Review: The Girl and the Stars by Mark Lawrence

The Girl and the Stars

Book of the Ice #1

Mark Lawrence

In the ice, east of the Black Rock, there is a hole into which broken children are thrown.

On Abeth the vastness of the ice holds no room for individuals. Survival together is barely possible. No one survives alone.

To resist the cold, to endure the months of night when even the air itself begins to freeze, requires a special breed. Variation is dangerous, difference is fatal. And Yaz is not the same.

Yaz is torn from the only life she’s ever known, away from her family, from the boy she thought she would spend her days with, and has to carve out a new path for herself in a world whose existence she never suspected. A world full of difference and mystery and danger.

Yaz learns that Abeth is older and stranger than she had ever imagined. She learns that her weaknesses are another kind of strength. And she learns to challenge the cruel arithmetic of survival that has always governed her people.

Only when it’s darkest you can see the stars.

Publisher: Ace

Published: April 21st 2020

Grief, Death, Child Death, Loss of a Loved One, Beheading, Blood Depiction, Mention of Mutilation

“Omens are difficult and open to interpretation but if the oracle that touches your newborn dies moments later, frothing at the mouth, it is hard even with a mother’s love to think it a good sign.” 

Was this a cover buy? Yes. Has it been sitting on my shelf for… too long? Also yes.

I rate this book trepidatiously and will keep this review short because I truly believe this just wasn’t for me. I had seen a few reviews warning me that reading his first series The Book of the Ancestor would help immerse me into this world, so I think I would recommend that. However, I’m not saying this world wasn’t intriguing– it genuinely was. The tribes, the sacrifices, the fierce icy setting, what we learn going on into the story– at its core, this is a survival story. It’s a story on family and finding yourself and it helps that this truly is an interesting setting.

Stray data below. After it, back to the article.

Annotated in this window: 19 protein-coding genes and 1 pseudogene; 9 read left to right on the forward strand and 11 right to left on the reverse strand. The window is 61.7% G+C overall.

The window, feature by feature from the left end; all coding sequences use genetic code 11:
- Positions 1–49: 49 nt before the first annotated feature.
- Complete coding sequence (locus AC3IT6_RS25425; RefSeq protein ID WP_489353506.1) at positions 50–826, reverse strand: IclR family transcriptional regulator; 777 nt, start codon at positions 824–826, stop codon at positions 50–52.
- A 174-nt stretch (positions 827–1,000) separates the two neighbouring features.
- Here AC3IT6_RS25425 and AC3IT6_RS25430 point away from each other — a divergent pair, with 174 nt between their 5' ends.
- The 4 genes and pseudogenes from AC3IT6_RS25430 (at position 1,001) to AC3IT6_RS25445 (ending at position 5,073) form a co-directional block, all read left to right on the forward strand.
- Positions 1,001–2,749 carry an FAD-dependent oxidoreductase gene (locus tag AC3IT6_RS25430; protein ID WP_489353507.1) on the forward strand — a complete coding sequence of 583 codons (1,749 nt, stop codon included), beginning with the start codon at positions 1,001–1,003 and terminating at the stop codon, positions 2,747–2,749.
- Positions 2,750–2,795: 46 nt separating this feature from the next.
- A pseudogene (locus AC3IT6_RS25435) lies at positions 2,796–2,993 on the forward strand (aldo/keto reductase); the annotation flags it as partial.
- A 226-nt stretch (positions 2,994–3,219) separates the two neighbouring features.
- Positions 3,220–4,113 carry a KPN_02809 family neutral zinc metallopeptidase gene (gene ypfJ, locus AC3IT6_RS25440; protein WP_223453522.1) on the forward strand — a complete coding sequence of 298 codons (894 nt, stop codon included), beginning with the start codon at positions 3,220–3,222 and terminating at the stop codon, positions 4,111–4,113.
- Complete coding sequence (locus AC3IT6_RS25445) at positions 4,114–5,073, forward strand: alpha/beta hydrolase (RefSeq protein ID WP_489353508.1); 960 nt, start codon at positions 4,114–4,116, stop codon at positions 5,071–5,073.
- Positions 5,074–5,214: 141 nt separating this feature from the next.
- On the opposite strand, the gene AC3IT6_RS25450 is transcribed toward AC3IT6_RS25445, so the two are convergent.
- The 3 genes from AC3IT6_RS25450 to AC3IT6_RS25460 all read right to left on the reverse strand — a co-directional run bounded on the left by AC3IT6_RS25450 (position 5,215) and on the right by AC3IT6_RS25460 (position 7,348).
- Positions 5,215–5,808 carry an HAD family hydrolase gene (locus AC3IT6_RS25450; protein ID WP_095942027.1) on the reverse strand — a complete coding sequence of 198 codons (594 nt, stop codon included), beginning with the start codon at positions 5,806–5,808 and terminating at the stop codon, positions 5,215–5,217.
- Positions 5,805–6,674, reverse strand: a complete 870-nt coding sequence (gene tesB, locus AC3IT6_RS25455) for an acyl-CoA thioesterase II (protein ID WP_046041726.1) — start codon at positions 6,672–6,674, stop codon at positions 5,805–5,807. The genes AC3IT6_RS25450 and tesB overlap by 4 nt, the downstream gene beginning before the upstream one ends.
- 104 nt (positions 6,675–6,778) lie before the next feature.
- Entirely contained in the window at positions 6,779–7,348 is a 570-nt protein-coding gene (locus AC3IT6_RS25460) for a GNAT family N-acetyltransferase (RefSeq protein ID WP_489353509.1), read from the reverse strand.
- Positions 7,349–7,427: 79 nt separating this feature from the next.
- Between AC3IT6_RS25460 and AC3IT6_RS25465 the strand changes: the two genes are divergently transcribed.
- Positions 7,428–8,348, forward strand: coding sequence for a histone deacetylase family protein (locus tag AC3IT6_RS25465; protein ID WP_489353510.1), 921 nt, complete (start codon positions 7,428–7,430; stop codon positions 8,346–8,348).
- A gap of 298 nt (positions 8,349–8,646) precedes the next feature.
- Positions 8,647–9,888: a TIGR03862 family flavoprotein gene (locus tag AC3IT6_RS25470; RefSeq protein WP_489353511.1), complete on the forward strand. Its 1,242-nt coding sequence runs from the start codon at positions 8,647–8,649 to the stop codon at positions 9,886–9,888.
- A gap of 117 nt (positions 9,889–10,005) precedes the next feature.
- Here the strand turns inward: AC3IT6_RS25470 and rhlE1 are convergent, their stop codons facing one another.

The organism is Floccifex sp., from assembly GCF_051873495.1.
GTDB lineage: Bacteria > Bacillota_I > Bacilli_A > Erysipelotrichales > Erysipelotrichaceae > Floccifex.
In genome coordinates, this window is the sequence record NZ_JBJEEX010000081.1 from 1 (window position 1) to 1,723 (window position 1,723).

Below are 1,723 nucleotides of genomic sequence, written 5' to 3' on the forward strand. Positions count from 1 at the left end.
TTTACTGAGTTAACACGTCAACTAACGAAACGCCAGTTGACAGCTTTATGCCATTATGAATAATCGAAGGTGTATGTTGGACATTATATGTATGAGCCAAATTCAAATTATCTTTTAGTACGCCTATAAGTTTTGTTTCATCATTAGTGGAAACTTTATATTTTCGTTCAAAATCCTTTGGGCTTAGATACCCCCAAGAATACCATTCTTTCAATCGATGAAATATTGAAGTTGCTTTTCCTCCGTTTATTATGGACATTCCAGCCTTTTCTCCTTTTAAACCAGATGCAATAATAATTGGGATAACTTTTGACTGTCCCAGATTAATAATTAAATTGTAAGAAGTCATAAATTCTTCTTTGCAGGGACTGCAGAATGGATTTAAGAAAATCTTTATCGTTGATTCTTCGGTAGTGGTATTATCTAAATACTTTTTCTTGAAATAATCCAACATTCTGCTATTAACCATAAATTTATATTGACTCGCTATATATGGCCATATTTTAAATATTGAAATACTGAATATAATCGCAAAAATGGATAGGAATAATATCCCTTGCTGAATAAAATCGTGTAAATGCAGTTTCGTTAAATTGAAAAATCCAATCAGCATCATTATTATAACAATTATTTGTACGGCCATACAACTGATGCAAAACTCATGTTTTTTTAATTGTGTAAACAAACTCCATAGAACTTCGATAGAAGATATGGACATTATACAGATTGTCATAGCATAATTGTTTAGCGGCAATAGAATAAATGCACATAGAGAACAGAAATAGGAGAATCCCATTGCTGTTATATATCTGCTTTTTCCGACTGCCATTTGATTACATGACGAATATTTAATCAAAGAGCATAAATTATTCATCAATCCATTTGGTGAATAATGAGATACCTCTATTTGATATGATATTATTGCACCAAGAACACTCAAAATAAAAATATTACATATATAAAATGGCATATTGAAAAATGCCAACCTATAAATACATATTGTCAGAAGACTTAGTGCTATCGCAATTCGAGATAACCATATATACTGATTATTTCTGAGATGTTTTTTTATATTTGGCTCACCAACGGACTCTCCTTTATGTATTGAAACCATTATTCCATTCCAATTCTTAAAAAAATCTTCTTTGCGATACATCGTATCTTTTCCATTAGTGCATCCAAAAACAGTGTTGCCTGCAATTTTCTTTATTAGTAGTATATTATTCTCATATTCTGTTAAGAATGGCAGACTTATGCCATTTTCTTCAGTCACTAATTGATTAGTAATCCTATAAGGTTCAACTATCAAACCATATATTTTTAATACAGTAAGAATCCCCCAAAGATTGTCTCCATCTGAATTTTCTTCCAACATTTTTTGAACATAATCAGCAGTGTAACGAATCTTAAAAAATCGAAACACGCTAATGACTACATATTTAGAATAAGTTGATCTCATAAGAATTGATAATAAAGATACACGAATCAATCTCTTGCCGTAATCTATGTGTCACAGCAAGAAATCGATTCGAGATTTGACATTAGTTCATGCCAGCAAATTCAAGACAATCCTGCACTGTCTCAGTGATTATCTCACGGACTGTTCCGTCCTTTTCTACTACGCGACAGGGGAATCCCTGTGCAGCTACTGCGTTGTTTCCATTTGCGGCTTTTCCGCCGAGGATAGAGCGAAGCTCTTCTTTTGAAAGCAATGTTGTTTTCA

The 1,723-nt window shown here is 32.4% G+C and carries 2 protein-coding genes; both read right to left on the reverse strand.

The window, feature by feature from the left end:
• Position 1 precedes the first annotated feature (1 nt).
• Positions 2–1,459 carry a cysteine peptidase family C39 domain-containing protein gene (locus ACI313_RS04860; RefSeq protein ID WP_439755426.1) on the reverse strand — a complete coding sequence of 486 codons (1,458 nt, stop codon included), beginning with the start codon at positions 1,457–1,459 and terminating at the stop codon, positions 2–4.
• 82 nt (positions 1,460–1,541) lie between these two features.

“Throw any single life away as if it holds no meaning and how will your own life be valued thereafter?” 

However, I will mention I was a bit confused. This isn’t just a fantasy, it has sci-fi elements as well, which caught me off guard. And considering our main character was also in a confused state in what she was seeing… I don’t think it helped… which then leaves me even more conflicted.

I will say, for an adult book, this gave younger vibes. Which isn’t a bad thing! I’ll keep reiterating that this was a well written book with very pretty prose, but I can see this appealing to both younger and older audiences– the versatility is there.

This book started out decently paced. We jump right into the action and our first child being thrown into the pit, deemed unworthy and we get a sense of who our main character Yaz is– loyal, brave, a bit brash in action, the information was seamlessly given to us.

Even the side characters were lovable and had the potential to be fleshed out. And I say potential because we get a piece of them… and then that’s it. I believe it was around the 50% mark that I found myself skim reading. I didn’t get much information on the magic system or the conflicts. And I understand this is a series, but at the same time I feel like more could have been given.

Listen, will I be continuing the series? No. But, it was a solid read. I just realize that I probably wasn’t the audience for this. And that’s okay.

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